Both the UK and Switzerland have lost access to the Europe-wide scientific research programme known as Horizon Europe. The UK dropped out when it left the EU and Switzerland when its bilateral talks with the EU broke down last year.
The programme supports big projects that would not be possible at a national level. More is more when it comes to making progress in many areas of scientific progress.
In a bid to mend the cracks in European scientific research EPFL in Lausanne and ETH in Zurich have joined a campaign started by a group of UK universities called “Stick to Science“, which aims to convince the EU that scientific collaboration should be above politics, reported RTS.
Part of the campaign involves a petition. The movement invites the European scientific community to sign the petition online. The organisers argue that the current fragmented situation prevents researchers working together to improve global problems such as climate change, pandemics and food security.
The signatories urge the EU, the UK and Switzerland to reach association agreements so that the two countries can contribute scientifically and financially to the strength of Horizon Europe and to a truly open, inclusive and excellence-driven European Research Area.
If let back in, the UK and Switzerland together would boost funding of the programme by CHF 19 billion, representing around 18% of the programme’s funding, according to the organising committee.
So far 250 leading scientists have signed the petition, including at least 12 Nobel prize winners, entrepreneurs and university leaders.
Didier Queloz, who won the 2019 Nobel prize for physics, said we must find a solution to the deadlock. It is not in anyone’s interest to prevent scientific collaboration at a European level, he told RTS. Scientific research should not be subjected to political quarrelling, in his view. Politics needs to be more focused on the future, rather than following its tendency to fixate on the short term, he said.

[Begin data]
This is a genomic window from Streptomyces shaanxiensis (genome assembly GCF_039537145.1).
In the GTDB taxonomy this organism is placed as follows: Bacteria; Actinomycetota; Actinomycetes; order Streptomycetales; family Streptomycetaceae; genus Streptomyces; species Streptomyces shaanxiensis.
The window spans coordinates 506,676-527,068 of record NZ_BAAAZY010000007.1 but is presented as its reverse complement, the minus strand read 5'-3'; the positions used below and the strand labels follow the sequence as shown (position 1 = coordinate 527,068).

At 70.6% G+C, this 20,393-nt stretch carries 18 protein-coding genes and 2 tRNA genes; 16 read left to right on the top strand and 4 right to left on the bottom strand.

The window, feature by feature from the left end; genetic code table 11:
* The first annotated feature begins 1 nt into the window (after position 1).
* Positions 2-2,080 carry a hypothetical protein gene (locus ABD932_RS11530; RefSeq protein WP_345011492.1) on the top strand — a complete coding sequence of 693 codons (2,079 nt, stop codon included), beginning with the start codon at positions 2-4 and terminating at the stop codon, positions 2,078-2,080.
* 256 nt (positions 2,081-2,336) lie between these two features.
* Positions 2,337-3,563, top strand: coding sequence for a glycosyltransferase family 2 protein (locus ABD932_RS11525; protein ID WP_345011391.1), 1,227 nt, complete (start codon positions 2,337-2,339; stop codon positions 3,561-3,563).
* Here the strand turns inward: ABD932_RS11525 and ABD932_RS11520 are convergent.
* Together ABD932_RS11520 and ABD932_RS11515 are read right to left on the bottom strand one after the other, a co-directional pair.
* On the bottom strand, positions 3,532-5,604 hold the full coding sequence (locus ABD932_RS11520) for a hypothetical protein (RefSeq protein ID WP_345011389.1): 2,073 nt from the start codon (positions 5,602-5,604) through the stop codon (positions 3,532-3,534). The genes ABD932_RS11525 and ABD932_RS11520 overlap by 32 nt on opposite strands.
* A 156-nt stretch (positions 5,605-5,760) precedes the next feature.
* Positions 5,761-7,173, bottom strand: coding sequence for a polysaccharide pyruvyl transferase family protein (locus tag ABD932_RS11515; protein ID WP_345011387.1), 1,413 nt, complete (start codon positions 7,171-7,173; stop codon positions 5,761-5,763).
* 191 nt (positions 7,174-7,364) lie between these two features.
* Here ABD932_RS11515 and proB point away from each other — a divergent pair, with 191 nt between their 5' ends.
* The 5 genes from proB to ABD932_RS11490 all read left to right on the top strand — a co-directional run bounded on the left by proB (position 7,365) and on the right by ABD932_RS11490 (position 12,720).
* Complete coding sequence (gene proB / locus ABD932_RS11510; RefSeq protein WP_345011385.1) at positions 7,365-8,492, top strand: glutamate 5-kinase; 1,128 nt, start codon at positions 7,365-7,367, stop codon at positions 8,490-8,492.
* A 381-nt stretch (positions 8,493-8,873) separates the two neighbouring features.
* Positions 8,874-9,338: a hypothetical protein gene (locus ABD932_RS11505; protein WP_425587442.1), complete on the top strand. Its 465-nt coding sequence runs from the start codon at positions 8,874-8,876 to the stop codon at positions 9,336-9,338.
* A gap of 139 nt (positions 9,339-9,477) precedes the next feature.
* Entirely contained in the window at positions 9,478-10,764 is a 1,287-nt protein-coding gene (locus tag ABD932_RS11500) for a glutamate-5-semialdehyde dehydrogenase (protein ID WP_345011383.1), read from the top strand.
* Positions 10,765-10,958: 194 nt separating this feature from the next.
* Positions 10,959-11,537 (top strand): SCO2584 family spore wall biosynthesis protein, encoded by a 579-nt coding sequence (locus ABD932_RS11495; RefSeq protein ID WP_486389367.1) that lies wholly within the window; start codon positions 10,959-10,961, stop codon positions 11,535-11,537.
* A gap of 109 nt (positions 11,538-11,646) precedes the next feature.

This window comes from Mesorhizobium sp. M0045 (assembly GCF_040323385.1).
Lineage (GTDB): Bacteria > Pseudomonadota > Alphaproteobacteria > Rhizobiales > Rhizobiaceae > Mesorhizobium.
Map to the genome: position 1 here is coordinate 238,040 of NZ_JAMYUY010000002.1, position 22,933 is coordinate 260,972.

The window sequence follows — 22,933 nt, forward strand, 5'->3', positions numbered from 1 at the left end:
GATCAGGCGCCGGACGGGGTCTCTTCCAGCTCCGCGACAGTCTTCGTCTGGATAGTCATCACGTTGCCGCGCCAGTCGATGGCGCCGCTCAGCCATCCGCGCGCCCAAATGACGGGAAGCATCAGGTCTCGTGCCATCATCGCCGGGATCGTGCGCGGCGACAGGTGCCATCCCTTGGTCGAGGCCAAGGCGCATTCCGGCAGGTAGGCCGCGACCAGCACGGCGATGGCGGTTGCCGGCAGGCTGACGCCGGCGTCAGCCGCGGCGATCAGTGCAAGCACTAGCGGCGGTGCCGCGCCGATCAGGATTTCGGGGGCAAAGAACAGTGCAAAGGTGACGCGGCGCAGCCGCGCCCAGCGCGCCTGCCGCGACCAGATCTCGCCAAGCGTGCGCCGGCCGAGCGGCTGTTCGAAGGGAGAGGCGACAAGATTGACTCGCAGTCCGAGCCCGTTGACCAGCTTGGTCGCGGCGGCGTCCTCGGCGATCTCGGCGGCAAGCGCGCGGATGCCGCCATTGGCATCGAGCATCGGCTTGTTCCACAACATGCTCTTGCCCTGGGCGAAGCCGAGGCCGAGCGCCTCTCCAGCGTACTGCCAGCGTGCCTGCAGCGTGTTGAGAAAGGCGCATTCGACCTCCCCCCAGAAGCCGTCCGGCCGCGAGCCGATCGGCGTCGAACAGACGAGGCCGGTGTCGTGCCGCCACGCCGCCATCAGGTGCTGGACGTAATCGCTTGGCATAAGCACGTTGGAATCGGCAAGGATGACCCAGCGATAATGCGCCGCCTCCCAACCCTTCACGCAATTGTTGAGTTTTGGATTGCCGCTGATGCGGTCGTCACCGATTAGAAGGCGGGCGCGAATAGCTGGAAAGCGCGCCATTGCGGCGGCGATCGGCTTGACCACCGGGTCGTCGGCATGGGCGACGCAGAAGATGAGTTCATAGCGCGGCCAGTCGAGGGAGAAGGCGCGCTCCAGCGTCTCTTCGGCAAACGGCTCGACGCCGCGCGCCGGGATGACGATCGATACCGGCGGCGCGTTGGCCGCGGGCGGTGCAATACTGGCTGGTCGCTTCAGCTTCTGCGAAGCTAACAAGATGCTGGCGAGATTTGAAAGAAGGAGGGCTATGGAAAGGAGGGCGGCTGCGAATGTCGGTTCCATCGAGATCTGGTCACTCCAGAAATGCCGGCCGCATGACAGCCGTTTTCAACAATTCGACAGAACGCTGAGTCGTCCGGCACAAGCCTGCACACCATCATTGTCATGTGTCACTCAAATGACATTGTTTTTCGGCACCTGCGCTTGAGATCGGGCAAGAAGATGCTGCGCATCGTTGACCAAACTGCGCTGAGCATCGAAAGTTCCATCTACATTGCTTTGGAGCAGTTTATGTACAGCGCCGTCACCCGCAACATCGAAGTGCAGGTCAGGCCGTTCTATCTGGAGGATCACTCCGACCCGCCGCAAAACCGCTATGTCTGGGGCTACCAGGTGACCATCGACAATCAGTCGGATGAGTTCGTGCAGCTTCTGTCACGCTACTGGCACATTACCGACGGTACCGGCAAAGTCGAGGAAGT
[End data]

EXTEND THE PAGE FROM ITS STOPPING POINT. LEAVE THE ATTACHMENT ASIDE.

Queloz would like to see science removed from European agreements and no longer used as an instrument of political haggling. Meddling with science messes with the success of Europe over the long term, he argues. Excluding Switzerland will deprive Switzerland and Europe of talent, according to the physicist.
ETH President Joël Mesot, said that today more than ever, solving global problems requires collaboration. Science wants to and should play a role in, for example, preventing future pandemics or mitigating the effects of climate change. Switzerland and the UK are scientific heavyweights that are being denied full access to Horizon Europe for political reasons. With this initiative, we want to draw attention to the fact that this state of affairs is not in Switzerland’s or Europe’s best interest. And this view is shared by universities, research institutions and scientific networks all over Europe, he said.
According to Mesot, Switzerland has a good network important contacts in the US and Asia. However, these contacts cannot replace our connections to the European research community. Projects such as solutions for smart and stable grids in a CO2-free energy economy are things we won’t develop primarily with Asia, but rather with Europe, he said.
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